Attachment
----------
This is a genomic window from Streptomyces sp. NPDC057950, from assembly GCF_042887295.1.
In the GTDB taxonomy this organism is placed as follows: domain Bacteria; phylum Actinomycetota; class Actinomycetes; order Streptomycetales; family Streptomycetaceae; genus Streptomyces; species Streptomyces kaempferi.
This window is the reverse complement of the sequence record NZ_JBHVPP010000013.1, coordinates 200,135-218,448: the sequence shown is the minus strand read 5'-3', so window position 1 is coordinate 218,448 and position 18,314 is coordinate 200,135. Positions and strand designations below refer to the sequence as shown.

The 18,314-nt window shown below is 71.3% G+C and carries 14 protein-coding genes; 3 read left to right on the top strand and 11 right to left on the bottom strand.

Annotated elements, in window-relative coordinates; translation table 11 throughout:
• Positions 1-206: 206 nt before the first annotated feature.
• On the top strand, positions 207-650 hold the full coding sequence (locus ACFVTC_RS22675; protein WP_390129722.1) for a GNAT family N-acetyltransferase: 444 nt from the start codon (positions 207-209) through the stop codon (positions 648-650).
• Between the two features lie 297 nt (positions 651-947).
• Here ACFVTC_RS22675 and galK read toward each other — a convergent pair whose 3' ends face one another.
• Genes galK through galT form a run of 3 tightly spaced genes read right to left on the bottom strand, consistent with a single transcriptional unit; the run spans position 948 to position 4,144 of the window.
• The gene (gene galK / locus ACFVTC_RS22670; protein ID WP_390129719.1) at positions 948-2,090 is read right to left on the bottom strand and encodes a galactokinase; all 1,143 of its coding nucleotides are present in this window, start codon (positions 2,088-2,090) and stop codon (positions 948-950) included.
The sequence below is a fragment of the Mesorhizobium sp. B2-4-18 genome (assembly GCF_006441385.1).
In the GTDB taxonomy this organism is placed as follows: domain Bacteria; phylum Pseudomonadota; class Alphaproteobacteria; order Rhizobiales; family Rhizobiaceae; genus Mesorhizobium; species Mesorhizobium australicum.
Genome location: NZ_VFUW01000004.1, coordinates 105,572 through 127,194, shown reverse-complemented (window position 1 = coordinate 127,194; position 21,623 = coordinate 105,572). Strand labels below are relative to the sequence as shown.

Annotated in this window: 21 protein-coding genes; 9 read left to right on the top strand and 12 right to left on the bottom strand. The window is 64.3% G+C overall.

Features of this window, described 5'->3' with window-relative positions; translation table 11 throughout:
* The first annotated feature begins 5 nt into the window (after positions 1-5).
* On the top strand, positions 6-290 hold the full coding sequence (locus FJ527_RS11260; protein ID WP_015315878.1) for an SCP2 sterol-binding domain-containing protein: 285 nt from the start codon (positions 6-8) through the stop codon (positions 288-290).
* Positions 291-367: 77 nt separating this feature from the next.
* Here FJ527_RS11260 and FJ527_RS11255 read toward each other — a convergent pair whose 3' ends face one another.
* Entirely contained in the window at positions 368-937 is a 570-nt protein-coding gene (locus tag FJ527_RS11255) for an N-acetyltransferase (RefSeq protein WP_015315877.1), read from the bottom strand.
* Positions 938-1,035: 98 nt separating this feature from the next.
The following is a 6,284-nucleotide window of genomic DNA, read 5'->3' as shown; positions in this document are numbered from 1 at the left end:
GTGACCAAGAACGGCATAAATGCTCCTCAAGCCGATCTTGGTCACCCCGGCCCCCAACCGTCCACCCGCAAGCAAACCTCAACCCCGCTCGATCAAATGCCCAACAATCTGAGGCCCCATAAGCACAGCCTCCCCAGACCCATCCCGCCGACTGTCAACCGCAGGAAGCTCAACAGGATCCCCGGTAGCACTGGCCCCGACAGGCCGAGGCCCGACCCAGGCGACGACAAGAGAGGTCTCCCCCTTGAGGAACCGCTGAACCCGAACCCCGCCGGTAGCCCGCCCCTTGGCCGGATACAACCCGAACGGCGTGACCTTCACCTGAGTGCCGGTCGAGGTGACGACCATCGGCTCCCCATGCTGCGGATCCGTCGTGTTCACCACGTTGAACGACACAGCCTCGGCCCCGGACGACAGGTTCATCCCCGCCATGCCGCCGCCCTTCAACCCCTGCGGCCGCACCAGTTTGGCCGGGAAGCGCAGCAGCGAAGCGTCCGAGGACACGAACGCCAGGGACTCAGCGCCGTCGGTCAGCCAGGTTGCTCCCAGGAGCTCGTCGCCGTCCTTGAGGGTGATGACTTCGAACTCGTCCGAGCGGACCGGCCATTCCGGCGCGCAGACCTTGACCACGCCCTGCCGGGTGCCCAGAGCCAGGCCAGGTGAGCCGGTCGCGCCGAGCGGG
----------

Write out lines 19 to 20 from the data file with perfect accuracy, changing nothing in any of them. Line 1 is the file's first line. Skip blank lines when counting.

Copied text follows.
* Positions 291-367: 77 nt separating this feature from the next.
* Here FJ527_RS11260 and FJ527_RS11255 read toward each other — a convergent pair whose 3' ends face one another.